Simmons et al v. Tiger Express Transportation, Inc.
MEMORANDUM OPINION AND ORDER as follows: (1) Plaintiffs' 3 Motion to Remand is GRANTED. (2) This case is REMANDED to the Circuit Court of Montgomery County, Alabama. The clerk is DIRECTED to take appropriate steps to effect the remand. Signed by Honorable Judge W. Harold Albritton, III on 9/26/2014. (Attachments: # 1 Civil Appeals Checklist) Copy mailed to Clerk, Circuit Court of Montgomery County, Alabama.(dmn, )
IN THE UNITED STATES DISTRICT COURT
FOR THE MIDDLE DISTRICT OF ALABAMA
BRIAN D. SIMMONS, et al.,
CIVIL ACTION NO. 2:14-cv-857-WHA
MEMORANDUM OPINION AND ORDER
This cause is before the court on a Motion to Remand (Doc. # 3) filed on August 27,
2014, by the Plaintiffs: Brian D. Simmons, Krystal N. Simmons, Carrie D. McCarroll, Leonise E.
Simmons, and Brian D. Simmons, Jr., by and through his mother and next of kin, Krystal N.
Simmons (“Plaintiffs”). Defendant’s Response and Objection to the Motion to Remand (Doc.
# 5) was filed on September 17, 2014, and Plaintiffs filed an Objection (“Reply”) (Doc. # 7) on
September 24, 2014.
Plaintiffs filed their original state court Complaint on April 4, 2014, in the Circuit Court
of Montgomery County, Alabama. It alleges claims for negligence, wantonness, negligent
entrustment, respondeat superior and agency, and administrative presumption. Defendant timely
answered the Complaint on May 5, 2014, but did not file its Notice of Removal until August 11,
2014. Defendant alleged it had grounds for removal only upon a settlement demand letter from
Plaintiffs’ counsel dated July 19, 2014.
For the reasons to be discussed, the Motion to Remand is due to be GRANTED.
II. MOTION TO REMAND STANDARD
Federal courts are courts of limited jurisdiction. See Kokkonen v. Guardian Life Ins. Co.
of Am., 511 U.S. 375 (1994); Burns v. Windsor Ins. Co., 31 F.3d 1092, 1095 (1994); Wymbs v.
Republican State Exec. Comm., 719 F.2d 1072, 1076 (11th Cir. 1983), cert. denied, 465 U.S.
1103 (1984). As such, federal courts only have the power to hear cases that they have been
authorized to hear by the Constitution or the Congress of the United States. See Kokkonen, 511
U.S. at 377. Because federal court jurisdiction is limited, the Eleventh Circuit favors remand of
removed cases where federal jurisdiction is not absolutely clear. See Burns, 31 F.3d at 1095.
Because this case was originally filed in state court and removed to federal court, the
Defendants bear the burden of proving that federal jurisdiction exists. Williams v. Best Buy Co.,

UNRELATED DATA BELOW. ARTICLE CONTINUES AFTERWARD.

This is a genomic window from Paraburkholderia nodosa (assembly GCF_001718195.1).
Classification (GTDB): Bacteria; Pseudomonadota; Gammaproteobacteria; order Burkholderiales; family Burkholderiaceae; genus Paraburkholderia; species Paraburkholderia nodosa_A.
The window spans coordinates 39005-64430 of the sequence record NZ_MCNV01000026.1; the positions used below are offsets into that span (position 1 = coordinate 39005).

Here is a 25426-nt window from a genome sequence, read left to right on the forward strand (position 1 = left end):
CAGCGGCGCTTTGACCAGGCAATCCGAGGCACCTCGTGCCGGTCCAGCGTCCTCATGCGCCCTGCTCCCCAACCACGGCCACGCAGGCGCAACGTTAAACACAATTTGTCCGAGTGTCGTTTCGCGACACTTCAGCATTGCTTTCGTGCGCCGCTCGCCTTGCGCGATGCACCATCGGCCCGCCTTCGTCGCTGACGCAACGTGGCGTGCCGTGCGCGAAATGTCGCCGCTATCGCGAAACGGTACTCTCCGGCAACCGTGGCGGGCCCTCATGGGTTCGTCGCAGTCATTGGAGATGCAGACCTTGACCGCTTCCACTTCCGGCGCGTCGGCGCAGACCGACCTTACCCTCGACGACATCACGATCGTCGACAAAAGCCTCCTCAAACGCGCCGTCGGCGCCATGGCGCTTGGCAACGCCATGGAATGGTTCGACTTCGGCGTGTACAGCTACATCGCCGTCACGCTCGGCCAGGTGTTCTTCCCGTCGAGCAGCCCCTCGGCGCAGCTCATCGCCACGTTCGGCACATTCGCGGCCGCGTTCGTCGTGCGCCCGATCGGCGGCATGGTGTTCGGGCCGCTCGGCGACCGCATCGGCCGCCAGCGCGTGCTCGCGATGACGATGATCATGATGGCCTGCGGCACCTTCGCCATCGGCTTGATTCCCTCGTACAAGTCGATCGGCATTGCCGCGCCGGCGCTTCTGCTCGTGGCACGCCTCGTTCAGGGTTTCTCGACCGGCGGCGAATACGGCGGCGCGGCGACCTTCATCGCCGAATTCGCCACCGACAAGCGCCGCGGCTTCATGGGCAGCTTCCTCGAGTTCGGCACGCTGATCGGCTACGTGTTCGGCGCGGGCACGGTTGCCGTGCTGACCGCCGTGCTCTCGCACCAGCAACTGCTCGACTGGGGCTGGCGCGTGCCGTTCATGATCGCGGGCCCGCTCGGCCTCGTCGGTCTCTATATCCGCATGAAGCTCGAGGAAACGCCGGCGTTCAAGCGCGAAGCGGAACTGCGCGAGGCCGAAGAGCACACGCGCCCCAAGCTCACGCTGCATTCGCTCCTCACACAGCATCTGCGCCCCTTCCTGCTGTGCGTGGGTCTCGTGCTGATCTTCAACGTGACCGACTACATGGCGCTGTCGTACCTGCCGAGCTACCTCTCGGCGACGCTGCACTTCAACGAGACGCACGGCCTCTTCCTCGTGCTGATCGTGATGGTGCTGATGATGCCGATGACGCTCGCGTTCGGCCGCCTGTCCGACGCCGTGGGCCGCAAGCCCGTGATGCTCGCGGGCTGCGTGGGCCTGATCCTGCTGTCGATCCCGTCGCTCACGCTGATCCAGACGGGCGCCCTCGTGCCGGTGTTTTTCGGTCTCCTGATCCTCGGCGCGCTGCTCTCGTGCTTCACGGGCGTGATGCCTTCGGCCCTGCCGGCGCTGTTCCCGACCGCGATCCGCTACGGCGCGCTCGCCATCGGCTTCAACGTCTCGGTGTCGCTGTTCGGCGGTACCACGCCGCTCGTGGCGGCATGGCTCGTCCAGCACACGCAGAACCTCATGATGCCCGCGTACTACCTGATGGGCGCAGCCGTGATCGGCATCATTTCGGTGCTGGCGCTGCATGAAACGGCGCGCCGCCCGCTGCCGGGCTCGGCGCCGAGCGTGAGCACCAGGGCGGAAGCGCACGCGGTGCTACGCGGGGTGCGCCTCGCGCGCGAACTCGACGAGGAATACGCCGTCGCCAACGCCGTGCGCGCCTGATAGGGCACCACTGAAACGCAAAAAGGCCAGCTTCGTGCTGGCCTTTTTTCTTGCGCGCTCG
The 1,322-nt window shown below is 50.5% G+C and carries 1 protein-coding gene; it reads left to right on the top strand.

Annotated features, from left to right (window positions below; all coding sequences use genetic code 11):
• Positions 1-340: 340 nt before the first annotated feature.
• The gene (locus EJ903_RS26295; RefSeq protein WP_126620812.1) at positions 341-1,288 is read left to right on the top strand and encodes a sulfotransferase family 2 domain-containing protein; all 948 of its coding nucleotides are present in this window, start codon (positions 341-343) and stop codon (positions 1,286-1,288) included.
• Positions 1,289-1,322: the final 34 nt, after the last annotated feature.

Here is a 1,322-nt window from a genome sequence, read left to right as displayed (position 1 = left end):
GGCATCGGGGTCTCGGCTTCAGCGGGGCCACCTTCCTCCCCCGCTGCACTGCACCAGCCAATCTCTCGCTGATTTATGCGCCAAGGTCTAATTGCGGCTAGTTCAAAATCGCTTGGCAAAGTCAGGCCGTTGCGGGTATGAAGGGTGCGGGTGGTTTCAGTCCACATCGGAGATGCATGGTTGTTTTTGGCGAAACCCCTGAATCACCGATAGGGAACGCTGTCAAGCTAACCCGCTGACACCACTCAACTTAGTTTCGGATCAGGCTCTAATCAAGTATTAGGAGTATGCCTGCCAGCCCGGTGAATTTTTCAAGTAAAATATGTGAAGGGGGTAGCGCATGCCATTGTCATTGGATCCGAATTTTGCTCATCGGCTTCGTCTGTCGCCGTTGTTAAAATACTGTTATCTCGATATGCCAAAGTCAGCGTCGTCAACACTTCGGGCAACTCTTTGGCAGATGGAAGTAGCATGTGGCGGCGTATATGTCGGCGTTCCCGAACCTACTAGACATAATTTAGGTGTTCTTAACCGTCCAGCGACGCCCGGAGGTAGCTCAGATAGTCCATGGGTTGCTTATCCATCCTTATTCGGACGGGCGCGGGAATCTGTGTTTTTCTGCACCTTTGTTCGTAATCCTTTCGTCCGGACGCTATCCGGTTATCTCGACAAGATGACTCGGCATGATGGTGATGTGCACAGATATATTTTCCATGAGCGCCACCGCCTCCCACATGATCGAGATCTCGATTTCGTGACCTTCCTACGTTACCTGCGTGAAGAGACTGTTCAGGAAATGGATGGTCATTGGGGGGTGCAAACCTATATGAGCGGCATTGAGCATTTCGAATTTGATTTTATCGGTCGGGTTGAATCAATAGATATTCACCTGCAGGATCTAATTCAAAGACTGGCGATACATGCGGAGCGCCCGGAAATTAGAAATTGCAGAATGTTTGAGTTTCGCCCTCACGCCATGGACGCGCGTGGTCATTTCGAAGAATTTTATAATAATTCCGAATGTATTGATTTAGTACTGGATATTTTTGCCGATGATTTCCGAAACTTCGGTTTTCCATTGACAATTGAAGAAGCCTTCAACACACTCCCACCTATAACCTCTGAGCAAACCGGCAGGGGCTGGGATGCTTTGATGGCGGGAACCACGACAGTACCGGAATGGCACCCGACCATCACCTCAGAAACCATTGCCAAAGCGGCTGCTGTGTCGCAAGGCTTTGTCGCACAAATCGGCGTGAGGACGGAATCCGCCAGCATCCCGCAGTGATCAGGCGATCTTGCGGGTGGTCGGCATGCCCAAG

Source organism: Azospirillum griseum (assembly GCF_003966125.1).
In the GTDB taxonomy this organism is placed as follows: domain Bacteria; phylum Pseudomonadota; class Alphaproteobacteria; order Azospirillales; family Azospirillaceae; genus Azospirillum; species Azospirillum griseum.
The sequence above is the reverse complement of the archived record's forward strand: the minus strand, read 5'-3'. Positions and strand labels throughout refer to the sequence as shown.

Inc., 269 F.3d 1316, 1319 (11th Cir. 2001).
The Complaint alleges the following facts:
On or about November 10, 2012, Plaintiffs were all riding in a vehicle driven by Plaintiff
Brian D. Simmons on Interstate 85 in Montgomery, Montgomery County, Alabama. Plaintiffs’
vehicle was struck by a vehicle owned by Defendant. As a result of the collision, Plaintiffs
sustained “significant and permanent physical injuries and disabilities.”
“Except as otherwise expressly provided by Act of Congress,” a defendant may remove
from state court any civil case that could have originally been brought in federal court. 28
U.S.C. § 1441(a). District courts have original jurisdiction over civil actions where the amount
in controversy exceeds $75,000 and the action is between citizens of different states. 28 U.S.C.
§ 1332. “Diversity jurisdiction requires complete diversity; every plaintiff must be diverse from
every defendant.” Triggs v. John Crump Toyota, Inc., 154 F.3d 1284, 1287 (11th Cir. 1998).
A. Diversity of Citizenship
For the most part, the parties have not disputed whether diversity of citizenship exists.
According to Defendant’s Notice of Removal, Defendant is a citizen of North Carolina, while all
Plaintiffs are citizens of Alabama. Plaintiffs have not disputed their own citizenship. In their
Reply, however, Plaintiffs allege that Defendant has failed to prove complete diversity because
the “defendant-driver could be an Alabama citizen and ruin their alleged complete diversity” and
“[o]nly the Defendant knows the name of the driver and could prove complete diversity.” Doc. #
7 at 1. It is well established that the court’s diversity jurisdiction is established at the time the
notice of removal is filed. See St. Paul Mercury Indemnity Co. v. Red Cab Co., 303 U.S. 283,
289 (1938). The relevant statutory language, 28 U.S.C. § 1441(b)(1), directs that for purposes of
ascertaining removal jurisdiction “the citizenship of defendants sued under fictitious names shall
Some opinions in this district and others have held that when the fictitious defendant is an
agent of the named defendant, and the named defendant is in a position to know his identity, the
court shall consider the fictitious defendant’s citizenship. See Marshall v. CSX Transp. Co., 916
F. Supp. 1150, 1152–53 (M.D. Ala. 1995); Brown v. TranSouth Fin. Corp., 897 F. Supp. 1398,
1401 (M.D. Ala. 1995); Tompkins v. Lowe's Home Center, Inc., 847 F.Supp. 462, 464 (E.D. La.